Budget Cuts and “Death Panels”

January 2, 2011 at 6:59 pm | Posted in Uncategorized | 2 Comments
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Well, the snow is melting, a week after it arrived. There’s nothing like a blizzard to make some of us, at least, grateful for central heating, and here in the Ronan-Russell household, for having finally found a hardware store with a shovel to sell.

But now that the local population has calmed down about the blizzard, I’m afraid the next great cause of popular enragement is headed our way: “death panels.” According to the newspaper of record, on January 1 the  Obama administration established by regulation “end of life” provisions that were so enraging when first proposed that they had to be excised from the health care legislation that finally passed. And even after those end of life provisions were removed, according to the Times, 30% of all Americans over sixty still believed that “Obamacare” stipulated “death panels,” by which they mean that it gives doctors the right to mandate euthanasia for those deemed no longer worthy of living. Never mind that the very need for these new regs refutes their convictions. There’s trouble coming.

Let me first acknowledge that the prospect of being condemned to death, at any age, is a terrifying one. But that such a fear should translate into belief on the part of many, in the face of evidence to the contrary, that the new health care legislation gives the government the power to do so–this deserves a little analysis, don’t you think?

First of all, let’s get clear about what the regulations actually do stipulate: they allow payment to physicians who “advise patients on options about  end of life care,…( including) advance directives to forego aggressive life-sustaining treatment.” A number of people I’ve consulted, including a Catholic RN friend who worked in a hospice for many years, believe that “advance directives” are the only sure way for seriously ill people to protect themselves from being forced to go on living in great discomfort after an otherwise fatal event such as a massive heart attack. People over 70, my friend argues, should have “do not resuscitate” orders.

So why do so many people believe that the new health care law mandates killing them and their friends, when it actually helps them to protect themselves from unnecessary prolonged agony? One explanation might be that here in the US, in contrast to many other democracies, we really do have “death panels,” that is judges and juries who condemn people to death. It’s called the death penalty. Maybe some of us older folk are unconsciously projecting onto the new health care law our knowledge that the government certainly does order people killed, just not privileged white people.

And of course, we have another kind of “death panel” in the US: insurance companies, which regularly decide whether people are allowed to have life-or-death surgery, tests, or treatments. I distinctly recall being coached by an oncologist in San Francisco a few years back about how to get the company that covered me to pay for the regular colonoscopies I needed to prevent the recurrence of the genetically-linked colon cancer that had already killed four close family members. “They’re going to say you need the test every five years,” he said, “so I’ll say you need it every year, and they’ll let you have it every other year.” And that’s what happened.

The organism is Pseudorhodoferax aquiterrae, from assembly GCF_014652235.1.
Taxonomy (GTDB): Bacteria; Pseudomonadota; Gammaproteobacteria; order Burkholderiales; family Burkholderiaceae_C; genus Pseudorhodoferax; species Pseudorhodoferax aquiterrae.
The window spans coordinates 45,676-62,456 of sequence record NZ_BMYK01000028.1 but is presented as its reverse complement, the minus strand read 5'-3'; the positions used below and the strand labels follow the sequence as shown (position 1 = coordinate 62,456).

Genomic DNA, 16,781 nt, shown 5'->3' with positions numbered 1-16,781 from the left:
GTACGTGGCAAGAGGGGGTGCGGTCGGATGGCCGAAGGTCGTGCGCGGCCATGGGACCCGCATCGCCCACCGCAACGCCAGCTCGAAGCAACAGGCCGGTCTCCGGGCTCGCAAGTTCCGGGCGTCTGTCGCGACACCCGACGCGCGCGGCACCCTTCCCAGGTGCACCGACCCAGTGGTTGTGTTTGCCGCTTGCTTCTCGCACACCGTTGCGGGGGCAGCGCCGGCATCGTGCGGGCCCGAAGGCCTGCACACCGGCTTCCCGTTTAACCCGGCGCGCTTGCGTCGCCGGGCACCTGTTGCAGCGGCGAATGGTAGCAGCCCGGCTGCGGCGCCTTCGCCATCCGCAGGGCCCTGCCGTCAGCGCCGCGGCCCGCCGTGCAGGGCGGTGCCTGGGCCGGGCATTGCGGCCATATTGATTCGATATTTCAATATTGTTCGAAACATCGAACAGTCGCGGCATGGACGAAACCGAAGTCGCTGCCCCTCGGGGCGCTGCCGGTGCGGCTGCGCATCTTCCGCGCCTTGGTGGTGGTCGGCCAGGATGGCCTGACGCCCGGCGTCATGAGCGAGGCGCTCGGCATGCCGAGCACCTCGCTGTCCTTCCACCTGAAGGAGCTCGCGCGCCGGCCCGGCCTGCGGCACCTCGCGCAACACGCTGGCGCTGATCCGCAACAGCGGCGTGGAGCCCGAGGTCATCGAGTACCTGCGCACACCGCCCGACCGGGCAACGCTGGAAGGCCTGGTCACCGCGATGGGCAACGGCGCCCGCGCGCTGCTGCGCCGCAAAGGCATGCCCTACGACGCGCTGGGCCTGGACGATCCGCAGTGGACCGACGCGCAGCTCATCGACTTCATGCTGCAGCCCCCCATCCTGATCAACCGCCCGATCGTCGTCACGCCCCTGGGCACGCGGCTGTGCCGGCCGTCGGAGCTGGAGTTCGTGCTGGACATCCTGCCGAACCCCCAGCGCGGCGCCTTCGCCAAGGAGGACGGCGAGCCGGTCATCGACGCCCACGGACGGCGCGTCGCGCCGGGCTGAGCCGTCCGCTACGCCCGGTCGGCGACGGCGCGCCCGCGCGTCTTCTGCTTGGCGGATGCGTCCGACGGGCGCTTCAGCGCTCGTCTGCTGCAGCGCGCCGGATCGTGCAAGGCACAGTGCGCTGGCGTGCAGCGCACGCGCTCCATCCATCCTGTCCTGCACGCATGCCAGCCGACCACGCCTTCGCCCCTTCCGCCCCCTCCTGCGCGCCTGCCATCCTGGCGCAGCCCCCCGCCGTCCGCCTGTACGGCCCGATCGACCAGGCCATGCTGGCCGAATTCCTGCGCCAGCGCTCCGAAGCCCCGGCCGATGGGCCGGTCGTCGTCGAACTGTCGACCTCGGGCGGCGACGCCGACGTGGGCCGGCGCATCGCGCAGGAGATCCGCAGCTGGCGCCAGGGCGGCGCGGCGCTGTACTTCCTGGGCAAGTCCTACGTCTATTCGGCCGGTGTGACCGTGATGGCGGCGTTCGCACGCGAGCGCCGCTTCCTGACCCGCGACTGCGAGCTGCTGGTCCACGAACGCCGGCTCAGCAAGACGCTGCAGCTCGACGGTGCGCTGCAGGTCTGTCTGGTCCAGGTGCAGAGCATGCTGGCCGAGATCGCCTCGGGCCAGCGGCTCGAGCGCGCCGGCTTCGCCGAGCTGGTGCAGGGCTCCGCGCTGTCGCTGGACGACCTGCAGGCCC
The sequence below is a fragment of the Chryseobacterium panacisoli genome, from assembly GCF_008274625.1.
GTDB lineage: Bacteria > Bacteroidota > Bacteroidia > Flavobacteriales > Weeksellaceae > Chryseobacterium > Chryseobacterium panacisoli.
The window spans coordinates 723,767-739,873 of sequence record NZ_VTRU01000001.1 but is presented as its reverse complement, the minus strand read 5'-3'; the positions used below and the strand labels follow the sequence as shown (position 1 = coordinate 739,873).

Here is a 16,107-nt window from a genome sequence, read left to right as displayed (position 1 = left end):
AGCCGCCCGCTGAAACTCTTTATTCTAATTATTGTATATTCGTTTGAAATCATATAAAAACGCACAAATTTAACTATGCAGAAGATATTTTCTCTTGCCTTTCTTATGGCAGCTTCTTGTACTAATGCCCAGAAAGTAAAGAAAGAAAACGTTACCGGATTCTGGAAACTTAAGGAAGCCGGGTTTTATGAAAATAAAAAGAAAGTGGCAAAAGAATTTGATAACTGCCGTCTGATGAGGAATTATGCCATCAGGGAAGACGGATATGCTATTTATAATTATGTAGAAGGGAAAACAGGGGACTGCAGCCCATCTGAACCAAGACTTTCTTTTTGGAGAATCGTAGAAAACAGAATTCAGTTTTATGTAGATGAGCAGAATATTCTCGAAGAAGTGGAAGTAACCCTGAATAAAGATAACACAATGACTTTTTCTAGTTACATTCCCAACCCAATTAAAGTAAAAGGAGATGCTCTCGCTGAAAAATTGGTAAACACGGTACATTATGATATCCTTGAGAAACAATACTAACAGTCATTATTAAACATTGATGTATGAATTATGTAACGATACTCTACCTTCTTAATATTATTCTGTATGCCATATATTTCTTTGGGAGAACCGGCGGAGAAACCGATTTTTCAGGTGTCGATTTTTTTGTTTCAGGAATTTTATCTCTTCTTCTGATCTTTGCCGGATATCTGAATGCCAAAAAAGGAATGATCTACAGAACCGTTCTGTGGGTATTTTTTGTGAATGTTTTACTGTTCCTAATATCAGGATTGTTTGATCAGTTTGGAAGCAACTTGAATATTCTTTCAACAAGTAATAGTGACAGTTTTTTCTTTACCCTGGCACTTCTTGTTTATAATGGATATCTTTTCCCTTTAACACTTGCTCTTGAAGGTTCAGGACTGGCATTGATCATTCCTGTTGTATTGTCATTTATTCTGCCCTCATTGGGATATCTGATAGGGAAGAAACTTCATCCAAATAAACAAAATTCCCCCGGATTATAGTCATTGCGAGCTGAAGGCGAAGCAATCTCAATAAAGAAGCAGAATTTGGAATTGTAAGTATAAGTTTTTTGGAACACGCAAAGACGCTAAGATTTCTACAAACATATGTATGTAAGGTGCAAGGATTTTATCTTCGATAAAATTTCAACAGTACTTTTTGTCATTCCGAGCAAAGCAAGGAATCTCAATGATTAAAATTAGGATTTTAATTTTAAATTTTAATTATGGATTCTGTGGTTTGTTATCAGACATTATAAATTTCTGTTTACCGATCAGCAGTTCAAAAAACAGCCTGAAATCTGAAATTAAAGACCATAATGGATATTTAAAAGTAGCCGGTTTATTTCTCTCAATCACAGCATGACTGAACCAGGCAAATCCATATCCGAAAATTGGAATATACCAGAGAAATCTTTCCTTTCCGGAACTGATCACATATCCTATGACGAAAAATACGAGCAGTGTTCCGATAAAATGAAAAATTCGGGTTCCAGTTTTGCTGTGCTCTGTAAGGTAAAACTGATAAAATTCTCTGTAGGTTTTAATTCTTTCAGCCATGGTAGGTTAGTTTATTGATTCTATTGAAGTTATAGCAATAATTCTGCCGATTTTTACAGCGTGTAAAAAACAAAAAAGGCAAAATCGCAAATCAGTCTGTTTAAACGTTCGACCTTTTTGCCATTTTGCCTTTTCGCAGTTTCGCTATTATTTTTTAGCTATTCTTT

The third kind of  “death panel” here in the US is the one operated by individual states. Before “Obamacare” these functioned by not providing health care to lots of people who then became seriously ill and died because they weren’t diagnosed until it was too late. And during the economic downturn, according to the Times, almost every state has had to make painful cuts to the Medicaid it does offer. In Arizona, this includes ending Medicaid coverage for heart, liver, lung, pancreas and bone marrow transplants–life-or death procedures–in order to save $1.4 million of the state’s $8.9 billion budget.

So if anyone asks you about US death panels, you can assure them that such things exist and are functioning–but they’re not the kind of death panels that a third of the over-60 set seems to envision. And then perhaps you will join me in praying that “Obamacare” survives the anticipated Congressional onslaught and dismembers as many of these death panels as it can.


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  1. Excellent points. What has been happening in Arizona lately, in terms of their Medicaid death panels (I think in this case it was the governor who acted alone), is particularly frightening.


  2. Thanks, Bern! Always good to hear from you.


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